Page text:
The Panel noted that data provided by the complainant showed that the prescribing of Omacor in the practice in question greatly exceeded the prescribing of Omacor in the other practices in the area. The Panel further noted that shortly after receiving each letter from Solvay regarding the provision of more money (November 2006, January, April and June 2007) prescribing of Omacor in the practice in question increased. The Panel also noted the complainant stated that following the meeting with the representative the GP considered his patients would benefit from Omacor and he signed an agreement with Solvay. The Panel noted its concerns about the role of the representative. The Panel considered that on the balance of probabilities the delivery of cheques by a representative in association with an unacceptable service amounted to an inducement to prescribe Omacor in breach of the Code. The Panel had no evidence that the grants constituted the disguised promotion of Omacor. No breach of the Code was ruled in that regard.

The Panel was very concerned about the overall arrangements set out above. The Panel further considered that given its involvement in the process, Solvay's failure to assume any responsibility for the audit which it facilitated meant that the conduct of employees had fallen short of competent care such as to bring discredit upon or reduce confidence in the pharmaceutical industry. A breach of Clause 2 was ruled.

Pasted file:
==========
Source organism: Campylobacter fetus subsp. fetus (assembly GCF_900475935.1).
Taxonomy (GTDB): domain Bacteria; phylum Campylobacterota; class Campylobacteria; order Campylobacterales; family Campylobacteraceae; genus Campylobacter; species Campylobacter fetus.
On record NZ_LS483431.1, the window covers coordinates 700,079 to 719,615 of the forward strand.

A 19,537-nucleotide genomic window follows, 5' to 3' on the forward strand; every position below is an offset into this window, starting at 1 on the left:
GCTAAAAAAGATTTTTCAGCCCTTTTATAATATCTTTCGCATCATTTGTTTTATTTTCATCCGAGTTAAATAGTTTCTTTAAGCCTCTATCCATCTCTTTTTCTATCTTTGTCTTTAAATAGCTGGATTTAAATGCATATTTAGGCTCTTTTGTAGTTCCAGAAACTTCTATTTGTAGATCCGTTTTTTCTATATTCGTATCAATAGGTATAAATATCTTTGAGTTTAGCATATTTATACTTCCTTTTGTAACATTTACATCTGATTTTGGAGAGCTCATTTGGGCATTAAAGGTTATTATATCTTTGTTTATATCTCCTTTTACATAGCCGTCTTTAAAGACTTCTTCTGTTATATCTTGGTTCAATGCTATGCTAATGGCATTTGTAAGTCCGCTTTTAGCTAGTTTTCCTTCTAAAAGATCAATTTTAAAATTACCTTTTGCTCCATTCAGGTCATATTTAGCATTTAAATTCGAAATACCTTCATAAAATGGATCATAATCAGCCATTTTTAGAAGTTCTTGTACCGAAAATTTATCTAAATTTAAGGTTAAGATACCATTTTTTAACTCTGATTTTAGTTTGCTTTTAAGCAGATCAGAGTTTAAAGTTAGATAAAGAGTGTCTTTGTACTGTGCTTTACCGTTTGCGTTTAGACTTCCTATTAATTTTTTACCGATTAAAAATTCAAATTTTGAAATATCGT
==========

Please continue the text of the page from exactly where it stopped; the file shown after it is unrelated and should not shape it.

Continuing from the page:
The Panel was extremely concerned that Solvay appeared to have no procedures in place for ensuring that grants given to facilitate general practice audit were spent on valid audits/therapy reviews and the like. The Panel was also concerned that Solvay would recommend third parties to perform the audits/reviews, without knowing their relevant qualifications or experience to perform such tasks, but take no responsibility for their actions. The Panel decided to report Solvay to the Code of Practice Appeal Board in accordance with Paragraph 8.2 of the Constitution and Procedure. In accordance with Paragraph 7.1 of the Constitution and Procedure, the Panel further required Solvay to suspend the provision of grants for patient identification programmes and the like such that no new agreements were signed.